St. Louis, Mo., Dec. 29, 2011 – “They threatened to try and take my disability away,” one complainant said of a debt collector, and another said they “threatened to file criminal charges of check fraud” and contacted my friends saying “I would soon be arrested.”
These comments are typical of the thousands of complaints filed by consumers against debt collectors. A surging increase in complaints in the past few years about the behavior of debt collectors has caused concern on the part of federal and state agencies and consumer advocacy groups.
The Better Business Bureau (BBB) in St. Louis released a study today titled “They Deal in Billions: A BBB Study of the Debt Collection Industry, Its Soaring Growth and Problems for Consumers.” The study points to problems in the industry and their causes, and outlines the weaknesses in laws and their enforcement.
“The BBB believes consumers are obligated to pay their rightful debts and that businesses have the right to collect those debts,” said Michelle L. Corey, BBB president and CEO. “But we also feel that debt collectors must obey the law. We hope that the Missouri Legislature, Congress and the courts will take notice of this rapidly increasing problem and take action to bring it under control.”
Among the study’s findings:
- Complaints to the Federal Trade Commission (FTC) have increased 17% over the past year.
- Missouri is one of only a few states without an adequate law similar to the federal Fair Debt Collection Practices Act, hamstringing law enforcement attempts to sue debt collectors for improper actions.
- Debt buyer-collectors pay pennies on the dollar for billions of dollars in delinquent debts that have been charged off and then try to collect the face amount of the debts.
- Income increased an average of 58% in one year for two large debt buyer-collectors.
- After unsuccessful oral or written attempts to collect a debt, collectors have filed suits in courts, often obtaining default judgments, and then garnishing the wages or attaching bank accounts of the debtor.
- The suits are often filed with scanty or false information regarding the debt, and sometimes are backed by affidavits which are robo-signed at the rate of hundreds daily per worker by employees who have no knowledge of the debt.
- Default judgments were ordered in 46% of 900 cases in St. Louis City and County examined in the study.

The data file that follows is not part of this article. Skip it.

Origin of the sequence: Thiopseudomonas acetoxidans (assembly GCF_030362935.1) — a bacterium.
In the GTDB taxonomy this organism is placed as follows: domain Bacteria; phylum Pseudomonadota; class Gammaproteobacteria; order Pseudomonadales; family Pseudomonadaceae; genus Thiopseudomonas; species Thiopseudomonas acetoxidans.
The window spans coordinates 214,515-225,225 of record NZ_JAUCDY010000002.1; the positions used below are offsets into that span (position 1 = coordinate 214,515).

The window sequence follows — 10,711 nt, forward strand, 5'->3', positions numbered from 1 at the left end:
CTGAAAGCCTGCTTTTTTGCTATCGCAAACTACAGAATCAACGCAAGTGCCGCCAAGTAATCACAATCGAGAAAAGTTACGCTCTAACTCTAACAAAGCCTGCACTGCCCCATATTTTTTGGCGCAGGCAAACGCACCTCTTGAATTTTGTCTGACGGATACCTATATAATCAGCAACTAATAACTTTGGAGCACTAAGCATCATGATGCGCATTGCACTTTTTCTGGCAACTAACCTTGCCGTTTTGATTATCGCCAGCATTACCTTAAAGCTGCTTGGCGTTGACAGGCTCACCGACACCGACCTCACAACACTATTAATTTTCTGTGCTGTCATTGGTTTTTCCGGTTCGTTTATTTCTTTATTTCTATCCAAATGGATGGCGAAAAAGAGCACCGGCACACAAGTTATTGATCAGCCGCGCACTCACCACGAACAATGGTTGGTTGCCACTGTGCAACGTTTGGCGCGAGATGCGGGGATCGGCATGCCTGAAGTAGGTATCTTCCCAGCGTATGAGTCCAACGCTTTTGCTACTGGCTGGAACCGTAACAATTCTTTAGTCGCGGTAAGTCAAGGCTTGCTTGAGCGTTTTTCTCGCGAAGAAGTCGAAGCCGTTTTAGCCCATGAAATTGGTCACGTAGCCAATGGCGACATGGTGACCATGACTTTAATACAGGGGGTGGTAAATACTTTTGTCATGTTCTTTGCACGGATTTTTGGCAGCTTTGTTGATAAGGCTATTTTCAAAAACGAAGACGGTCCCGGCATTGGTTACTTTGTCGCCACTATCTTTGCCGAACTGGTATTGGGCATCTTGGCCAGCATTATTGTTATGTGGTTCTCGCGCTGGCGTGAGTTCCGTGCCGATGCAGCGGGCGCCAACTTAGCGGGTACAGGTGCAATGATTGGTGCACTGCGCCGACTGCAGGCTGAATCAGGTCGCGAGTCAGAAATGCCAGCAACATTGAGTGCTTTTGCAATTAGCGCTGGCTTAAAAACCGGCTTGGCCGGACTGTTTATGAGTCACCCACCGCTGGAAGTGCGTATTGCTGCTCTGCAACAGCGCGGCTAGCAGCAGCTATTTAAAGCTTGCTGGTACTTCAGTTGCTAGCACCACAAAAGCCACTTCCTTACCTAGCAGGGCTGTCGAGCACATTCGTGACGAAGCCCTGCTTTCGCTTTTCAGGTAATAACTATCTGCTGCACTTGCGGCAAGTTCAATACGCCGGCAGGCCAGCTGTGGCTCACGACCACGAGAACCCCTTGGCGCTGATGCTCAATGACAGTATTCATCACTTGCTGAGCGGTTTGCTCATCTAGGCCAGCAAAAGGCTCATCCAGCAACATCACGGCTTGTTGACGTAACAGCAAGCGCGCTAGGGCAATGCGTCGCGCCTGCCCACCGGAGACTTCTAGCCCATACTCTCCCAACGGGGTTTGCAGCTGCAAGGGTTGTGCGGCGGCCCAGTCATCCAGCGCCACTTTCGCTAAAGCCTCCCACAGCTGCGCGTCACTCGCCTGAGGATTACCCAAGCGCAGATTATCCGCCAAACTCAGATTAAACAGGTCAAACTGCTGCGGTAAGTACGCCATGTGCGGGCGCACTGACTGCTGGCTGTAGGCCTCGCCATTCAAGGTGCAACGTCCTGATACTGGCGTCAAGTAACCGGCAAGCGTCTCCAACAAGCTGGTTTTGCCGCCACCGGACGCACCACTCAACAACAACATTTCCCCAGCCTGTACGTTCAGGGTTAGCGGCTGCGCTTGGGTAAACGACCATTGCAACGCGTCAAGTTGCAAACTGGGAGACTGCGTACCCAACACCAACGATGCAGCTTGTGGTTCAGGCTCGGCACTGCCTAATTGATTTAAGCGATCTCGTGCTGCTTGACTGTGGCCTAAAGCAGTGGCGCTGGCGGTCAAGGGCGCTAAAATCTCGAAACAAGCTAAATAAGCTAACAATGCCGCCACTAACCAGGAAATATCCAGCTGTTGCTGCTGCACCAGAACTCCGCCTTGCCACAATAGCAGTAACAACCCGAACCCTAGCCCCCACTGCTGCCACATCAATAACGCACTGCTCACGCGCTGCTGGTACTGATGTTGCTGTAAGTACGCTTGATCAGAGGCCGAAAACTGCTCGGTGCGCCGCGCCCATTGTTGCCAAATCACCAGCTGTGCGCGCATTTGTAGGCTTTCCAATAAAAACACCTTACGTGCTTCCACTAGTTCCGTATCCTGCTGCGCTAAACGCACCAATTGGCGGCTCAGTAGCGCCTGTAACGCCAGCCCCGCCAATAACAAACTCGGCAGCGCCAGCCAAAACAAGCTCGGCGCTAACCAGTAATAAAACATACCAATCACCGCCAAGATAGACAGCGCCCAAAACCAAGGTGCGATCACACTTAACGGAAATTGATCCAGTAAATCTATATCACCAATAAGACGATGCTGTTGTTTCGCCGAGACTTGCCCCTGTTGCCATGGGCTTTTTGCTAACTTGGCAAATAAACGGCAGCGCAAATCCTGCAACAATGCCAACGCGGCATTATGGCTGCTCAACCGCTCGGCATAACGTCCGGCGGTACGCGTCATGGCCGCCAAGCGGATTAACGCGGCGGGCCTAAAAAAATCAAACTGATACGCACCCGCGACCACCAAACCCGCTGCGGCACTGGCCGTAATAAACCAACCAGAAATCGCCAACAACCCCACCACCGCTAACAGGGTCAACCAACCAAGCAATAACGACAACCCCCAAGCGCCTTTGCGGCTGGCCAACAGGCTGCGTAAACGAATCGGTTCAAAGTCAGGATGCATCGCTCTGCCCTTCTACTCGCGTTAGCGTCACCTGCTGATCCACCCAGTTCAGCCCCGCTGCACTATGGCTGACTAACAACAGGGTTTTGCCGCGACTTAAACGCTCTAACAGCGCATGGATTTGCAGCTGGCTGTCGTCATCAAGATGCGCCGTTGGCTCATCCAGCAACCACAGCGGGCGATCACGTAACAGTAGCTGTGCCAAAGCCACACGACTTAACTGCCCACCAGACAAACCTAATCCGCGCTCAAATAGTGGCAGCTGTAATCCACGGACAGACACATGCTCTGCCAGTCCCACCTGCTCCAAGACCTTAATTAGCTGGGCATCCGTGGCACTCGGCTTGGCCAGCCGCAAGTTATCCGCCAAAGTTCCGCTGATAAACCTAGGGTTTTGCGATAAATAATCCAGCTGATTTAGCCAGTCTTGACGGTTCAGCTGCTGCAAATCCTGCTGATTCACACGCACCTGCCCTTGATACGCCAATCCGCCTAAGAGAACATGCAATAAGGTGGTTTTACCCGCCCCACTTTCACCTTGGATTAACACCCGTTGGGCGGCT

- The FTC, General Accountability Office (GAO) and consumer advocacy groups have called for numerous reforms, including amending the 33-year-old FDCPA.
- In the past three years, three large debt buyer-collectors have filed as a creditor in 221,757 Chapter 13 bankruptcy cases nationally, 6,478 of them in Missouri and 11,666 in Illinois. They presumably seek the face value of the debt for which they paid pennies.
The study notes that in 1995, debt buyers purchased debts with a face value of $12 billion. By 2008, that figure vaulted to an estimated $215 billion.
The study concludes: “The meteoric growth of the debt buying and selling industry shares a portion of the blame for the soaring increase in complaints and the plethora of calls for reform by government agencies and consumer advocacy groups. Other reasons for skyrocketing complaint numbers may be the downturn in the economy, an extension of unsustainable credit and the ever increasing indebtedness of the American public.”
The study recommends:
- That consumers work with their creditors if facing the inability to make payments on a debt.
- That consumers check with reputable non-profit organizations for counseling regarding any indebtedness beyond their means.
- That consumers respond to a court summons regarding a debt, even if it’s a debt not owed. Doing so will eliminate problems that would arise later.
- That consumers file complaints with the BBB and FTC regarding improper or illegal activity on the part of a debt collector.
- That the Missouri Legislature join the vast majority of states in enacting its own Fair Debt Collection Practices Act modeled after the federal act. Such action would allow law enforcement officials to sue debt collectors for alleged violations.
- That the Missouri Legislature, Supreme Court and/or the state’s circuit courts enact legislation or adopt rules to prevent default judgments being entered based on insufficient or false information. As recommended by the FTC, such legislation or rules should require that a petition include at minimum:
- The name of the original creditor and the last four digits of the original account number.
- The date of default or charge-off and the amount due at that time.
- The name of the current owner of the debt.
- The total amount currently owed on the debt.
- The total amount owed broken down by principal, interest, and fees.
- The relevant terms of the underlying credit contract.
- That the Missouri Legislature enact a full disclosure law requiring debt collectors trying to collect on a time-barred debt to tell consumers that the debt is time-barred and any payment may reset the statute of limitations.
- That Congress consider the many changes urged by the FTC, GAO and consumer advocacy groups to amend the 33-year-old FDCPA.
- That businesses closely monitor the activities of agencies they hire to collect on delinquent accounts.
- That debt collector trade associations monitor the activities of their members more closely, including imposing penalties for proven violations of laws.
The study is available online at: http://stlouis.bbb.org/Storage/142/Documents/Bill%20Collector%20Study%20(FINAL%20WITH%20CHANGES)%2012%2027%202011.pdf
Michelle Corey, President & CEO, 314-584-6800, firstname.lastname@example.org
, or Chris Thetford, Vice President-Communications, 314-584-6743 or 314-681-4719 (cell), email@example.com